In earlier posts on this blog, I have referred to the "Evil Mega Mart™" (or EMM™), a certain giant megalithic corporation from which most goods for the blissful homeless life are obtained (at least in North America). I realize now that the label may be inappropriate. It isn't necessarily "Evil". It just is.
Henceforth on this blog, this megalithic retail organization shall be known as the "Acme Corporation"--in homage to the outfit that supplied Wile E. Coyote with roadrunner-catching equipment. True, the equipment always failed, but Acme was unmatched on fast delivery, often arriving within seconds of the Coyote placing his order. Acme can't really be blamed if its products are used for nefarious purposes; that's the customer's choice. Likewise, it may not be fair to blame a single American corporation for all of society's ills. Acme/EMM simply gives the customer what he wants, and if his motives are impure, then the customer himself must bear the burden for the results.
Without a doubt, our Acme is an enormous boon to the traveler. Its standardized installations in every significant city and town mean that you never have to search for basic goods like sleeping bags, shoes or fresh underwear. At Acme, you know you'll find what you need at reasonable prices. The quality may not be superior, but it's consistently adequate from place to place, which is all you really need for survival.
There are lots of bad things you say about the social affects of Acme -- how it has cannibalized small businesses and downtowns across America, replaced high paying jobs with subsistence ones and encouraged sweatshop labor overseas -- be we all shop there anyway, and it isn't clear that you're helping the world by not doing so. Acme is simply an unavoidable public institution, like the U.S. Government or Christianity. You either learn to live with it or you don't.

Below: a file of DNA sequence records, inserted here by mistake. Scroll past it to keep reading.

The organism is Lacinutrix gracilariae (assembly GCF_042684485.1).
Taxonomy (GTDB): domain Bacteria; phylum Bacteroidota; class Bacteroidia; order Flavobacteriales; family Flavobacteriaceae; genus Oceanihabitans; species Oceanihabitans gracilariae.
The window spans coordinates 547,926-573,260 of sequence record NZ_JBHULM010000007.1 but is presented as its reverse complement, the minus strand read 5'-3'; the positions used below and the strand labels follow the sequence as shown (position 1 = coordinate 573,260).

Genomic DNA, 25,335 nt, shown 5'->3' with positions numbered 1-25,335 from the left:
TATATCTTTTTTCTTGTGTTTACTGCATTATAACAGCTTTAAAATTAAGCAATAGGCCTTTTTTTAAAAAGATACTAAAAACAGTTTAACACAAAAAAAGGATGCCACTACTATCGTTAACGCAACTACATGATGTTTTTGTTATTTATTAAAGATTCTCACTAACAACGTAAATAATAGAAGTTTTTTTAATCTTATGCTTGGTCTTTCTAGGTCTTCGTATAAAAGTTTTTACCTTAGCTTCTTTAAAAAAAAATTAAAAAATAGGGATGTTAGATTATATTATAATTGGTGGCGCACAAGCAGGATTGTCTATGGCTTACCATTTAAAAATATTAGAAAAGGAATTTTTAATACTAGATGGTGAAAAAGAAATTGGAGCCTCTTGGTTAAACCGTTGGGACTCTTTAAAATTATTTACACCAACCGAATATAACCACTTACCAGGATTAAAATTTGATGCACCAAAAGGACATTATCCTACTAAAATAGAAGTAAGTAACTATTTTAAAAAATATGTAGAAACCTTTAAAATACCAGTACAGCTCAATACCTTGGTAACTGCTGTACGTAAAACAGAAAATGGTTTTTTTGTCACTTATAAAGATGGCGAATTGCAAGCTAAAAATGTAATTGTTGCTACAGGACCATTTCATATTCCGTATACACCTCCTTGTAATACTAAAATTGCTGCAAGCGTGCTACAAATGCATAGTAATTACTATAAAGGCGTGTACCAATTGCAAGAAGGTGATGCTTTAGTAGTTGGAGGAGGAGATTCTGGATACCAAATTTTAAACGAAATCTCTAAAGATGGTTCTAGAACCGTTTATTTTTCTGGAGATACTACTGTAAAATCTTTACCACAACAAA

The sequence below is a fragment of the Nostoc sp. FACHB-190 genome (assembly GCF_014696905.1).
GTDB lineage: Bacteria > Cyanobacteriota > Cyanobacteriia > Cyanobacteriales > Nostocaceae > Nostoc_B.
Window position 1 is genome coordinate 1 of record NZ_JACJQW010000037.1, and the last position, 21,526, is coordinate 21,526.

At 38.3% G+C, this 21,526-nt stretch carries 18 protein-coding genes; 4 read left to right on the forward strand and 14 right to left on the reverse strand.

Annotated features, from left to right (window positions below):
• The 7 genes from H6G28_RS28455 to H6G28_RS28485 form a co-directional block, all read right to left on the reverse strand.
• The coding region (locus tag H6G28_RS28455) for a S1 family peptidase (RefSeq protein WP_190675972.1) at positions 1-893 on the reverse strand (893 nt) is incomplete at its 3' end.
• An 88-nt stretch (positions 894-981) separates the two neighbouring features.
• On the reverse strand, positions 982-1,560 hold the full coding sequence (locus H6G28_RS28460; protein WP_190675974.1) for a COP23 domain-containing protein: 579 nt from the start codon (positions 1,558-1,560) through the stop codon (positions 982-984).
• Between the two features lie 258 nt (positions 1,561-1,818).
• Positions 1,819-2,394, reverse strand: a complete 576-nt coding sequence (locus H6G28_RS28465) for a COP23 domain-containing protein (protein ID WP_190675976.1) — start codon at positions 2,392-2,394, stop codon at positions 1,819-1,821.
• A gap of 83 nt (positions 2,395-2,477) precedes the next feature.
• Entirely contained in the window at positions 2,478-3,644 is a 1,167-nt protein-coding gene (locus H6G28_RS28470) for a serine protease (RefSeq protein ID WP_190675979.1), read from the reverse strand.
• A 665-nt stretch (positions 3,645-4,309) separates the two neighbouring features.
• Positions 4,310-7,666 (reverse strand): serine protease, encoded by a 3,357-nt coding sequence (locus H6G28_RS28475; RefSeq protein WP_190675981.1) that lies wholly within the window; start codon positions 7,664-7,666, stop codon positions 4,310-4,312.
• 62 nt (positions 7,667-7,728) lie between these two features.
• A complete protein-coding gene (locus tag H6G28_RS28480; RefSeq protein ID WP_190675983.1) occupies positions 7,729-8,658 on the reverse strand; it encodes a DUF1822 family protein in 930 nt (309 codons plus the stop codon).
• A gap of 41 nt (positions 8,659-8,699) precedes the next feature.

I visit Acme without guilt. When I'm driving, I may stop there as many as three times a day, for the restrooms if nothing else. Most Acme Supercenters ("Supercentres" in Canada) are open 24 hours a day, so you can drop by anytime. Acme parking lots in rural areas explicitly allow overnight parking, even by mammoth RVs. You don't have to buy anything to take advantage of these services, so why not use them?
Apart from food, there are about a dozen standard supplies I buy at Acme, including $9 sleeping bags, $2.50 pillows, $12 shoes, $5 shirts and $10 jeans. (Just about the only item I don't buy there is tents, which I can usually get cheaper at a chain sports store.) I don't feel that Acme is making a huge profit off me, but I'm getting a fantastic deal from them. At those prices, I can afford to throw away my bulkier supplies when I need to, then reconstruct my inventory at my next landing spot.
Attached to every piece of merchandise is some pain. Acme can sell at such low prices because some sweatshop worker in China is earning only pennies a day making it. Just because I don't see the exploitation myself doesn't mean it isn't happening. But if I don't buy the cheap product, am I really helping those exploited workers or simply putting them out of work? It's a genuine conundrum, and I deal with it in my own mind but not buying frivolously. If I buy something, it is because I truly need it and will use it well, not because it serves my vanity. I don't know if I am helping or hurting world society, but at least I am treading lightly through it.
In the Road Runner cartoons, the Coyote always gets what's coming to him. Acme sells him devices that always backfire, but he never learns from his experiences. I, too, have purchased Acme products that have fallen apart on first use, but I think I have learned a thing or two. Usually they were products that I didn't truly need anyway. Once my motives became more pure, my bad experiences at Acme dissipated.
Once I stopped trying to kill Road Runners, Acme and I have learned to get along.